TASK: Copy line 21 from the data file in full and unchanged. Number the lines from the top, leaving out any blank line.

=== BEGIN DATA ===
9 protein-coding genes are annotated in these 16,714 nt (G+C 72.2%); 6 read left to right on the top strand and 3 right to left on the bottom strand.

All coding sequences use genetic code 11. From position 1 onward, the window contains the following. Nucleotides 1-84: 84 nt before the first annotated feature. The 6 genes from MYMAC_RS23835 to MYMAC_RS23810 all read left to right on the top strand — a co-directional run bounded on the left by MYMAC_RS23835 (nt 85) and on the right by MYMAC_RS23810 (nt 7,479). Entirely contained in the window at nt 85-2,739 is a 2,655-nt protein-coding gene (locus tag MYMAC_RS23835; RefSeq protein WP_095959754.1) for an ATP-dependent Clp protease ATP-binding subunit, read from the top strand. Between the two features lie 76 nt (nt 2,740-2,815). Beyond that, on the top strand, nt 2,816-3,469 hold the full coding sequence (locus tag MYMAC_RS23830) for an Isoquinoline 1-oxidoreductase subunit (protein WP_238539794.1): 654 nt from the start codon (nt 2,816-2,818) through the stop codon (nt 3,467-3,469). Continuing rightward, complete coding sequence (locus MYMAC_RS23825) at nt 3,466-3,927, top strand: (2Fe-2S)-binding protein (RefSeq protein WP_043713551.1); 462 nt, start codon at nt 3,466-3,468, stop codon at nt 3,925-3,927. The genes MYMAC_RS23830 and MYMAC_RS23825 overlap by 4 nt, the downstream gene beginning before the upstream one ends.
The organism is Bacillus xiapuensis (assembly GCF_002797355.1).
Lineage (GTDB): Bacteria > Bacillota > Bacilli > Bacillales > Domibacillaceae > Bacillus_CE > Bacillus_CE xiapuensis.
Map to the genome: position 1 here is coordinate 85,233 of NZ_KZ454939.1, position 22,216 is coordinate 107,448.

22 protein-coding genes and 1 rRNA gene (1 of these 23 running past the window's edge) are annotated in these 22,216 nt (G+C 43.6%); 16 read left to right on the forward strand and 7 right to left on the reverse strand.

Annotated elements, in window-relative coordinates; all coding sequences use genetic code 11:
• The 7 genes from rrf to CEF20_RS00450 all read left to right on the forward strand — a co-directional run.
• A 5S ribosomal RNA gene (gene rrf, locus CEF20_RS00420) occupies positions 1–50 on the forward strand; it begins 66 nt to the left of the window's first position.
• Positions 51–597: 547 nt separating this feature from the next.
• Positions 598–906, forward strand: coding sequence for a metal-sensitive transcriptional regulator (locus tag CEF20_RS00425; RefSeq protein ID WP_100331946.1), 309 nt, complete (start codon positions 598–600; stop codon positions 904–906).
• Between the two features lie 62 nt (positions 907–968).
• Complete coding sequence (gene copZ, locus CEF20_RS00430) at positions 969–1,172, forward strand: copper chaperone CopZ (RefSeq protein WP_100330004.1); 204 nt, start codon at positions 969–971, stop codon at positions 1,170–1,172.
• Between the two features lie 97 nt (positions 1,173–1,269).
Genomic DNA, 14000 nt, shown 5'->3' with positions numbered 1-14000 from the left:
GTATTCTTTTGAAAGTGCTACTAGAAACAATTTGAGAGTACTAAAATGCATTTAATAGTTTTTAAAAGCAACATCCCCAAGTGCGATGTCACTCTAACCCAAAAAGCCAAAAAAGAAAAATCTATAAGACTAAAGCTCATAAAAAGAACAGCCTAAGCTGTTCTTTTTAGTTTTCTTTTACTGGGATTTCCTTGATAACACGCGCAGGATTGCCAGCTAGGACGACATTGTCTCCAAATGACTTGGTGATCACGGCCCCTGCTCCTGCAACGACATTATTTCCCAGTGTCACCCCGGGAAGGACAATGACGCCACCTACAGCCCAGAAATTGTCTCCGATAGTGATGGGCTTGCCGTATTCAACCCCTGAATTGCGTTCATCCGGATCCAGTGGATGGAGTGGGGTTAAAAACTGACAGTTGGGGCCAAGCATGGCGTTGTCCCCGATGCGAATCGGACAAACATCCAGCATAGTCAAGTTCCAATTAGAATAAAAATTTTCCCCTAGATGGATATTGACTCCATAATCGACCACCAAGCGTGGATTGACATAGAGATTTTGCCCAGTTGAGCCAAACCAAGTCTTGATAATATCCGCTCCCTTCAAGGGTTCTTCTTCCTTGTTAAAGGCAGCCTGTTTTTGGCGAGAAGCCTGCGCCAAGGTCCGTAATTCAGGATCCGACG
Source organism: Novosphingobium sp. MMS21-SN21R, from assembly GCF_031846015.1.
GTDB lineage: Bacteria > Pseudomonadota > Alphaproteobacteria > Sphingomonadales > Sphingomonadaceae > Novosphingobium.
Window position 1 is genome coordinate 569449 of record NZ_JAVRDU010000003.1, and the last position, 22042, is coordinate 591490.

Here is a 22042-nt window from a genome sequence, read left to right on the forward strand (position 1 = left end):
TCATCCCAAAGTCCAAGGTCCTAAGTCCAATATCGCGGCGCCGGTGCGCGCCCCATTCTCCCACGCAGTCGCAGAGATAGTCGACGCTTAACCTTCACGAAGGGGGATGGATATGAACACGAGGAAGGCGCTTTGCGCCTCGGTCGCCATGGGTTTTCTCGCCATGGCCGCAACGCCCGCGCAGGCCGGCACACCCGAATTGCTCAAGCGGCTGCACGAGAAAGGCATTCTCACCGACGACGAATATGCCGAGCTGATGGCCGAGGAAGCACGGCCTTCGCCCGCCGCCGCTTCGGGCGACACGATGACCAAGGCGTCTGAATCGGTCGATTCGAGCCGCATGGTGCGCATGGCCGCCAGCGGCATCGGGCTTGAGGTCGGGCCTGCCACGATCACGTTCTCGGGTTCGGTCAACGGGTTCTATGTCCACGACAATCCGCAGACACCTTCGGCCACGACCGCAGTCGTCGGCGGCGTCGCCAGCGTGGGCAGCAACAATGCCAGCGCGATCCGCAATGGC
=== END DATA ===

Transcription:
TCATCCCAAAGTCCAAGGTCCTAAGTCCAATATCGCGGCGCCGGTGCGCGCCCCATTCTCCCACGCAGTCGCAGAGATAGTCGACGCTTAACCTTCACGAAGGGGGATGGATATGAACACGAGGAAGGCGCTTTGCGCCTCGGTCGCCATGGGTTTTCTCGCCATGGCCGCAACGCCCGCGCAGGCCGGCACACCCGAATTGCTCAAGCGGCTGCACGAGAAAGGCATTCTCACCGACGACGAATATGCCGAGCTGATGGCCGAGGAAGCACGGCCTTCGCCCGCCGCCGCTTCGGGCGACACGATGACCAAGGCGTCTGAATCGGTCGATTCGAGCCGCATGGTGCGCATGGCCGCCAGCGGCATCGGGCTTGAGGTCGGGCCTGCCACGATCACGTTCTCGGGTTCGGTCAACGGGTTCTATGTCCACGACAATCCGCAGACACCTTCGGCCACGACCGCAGTCGTCGGCGGCGTCGCCAGCGTGGGCAGCAACAATGCCAGCGCGATCCGCAATGGC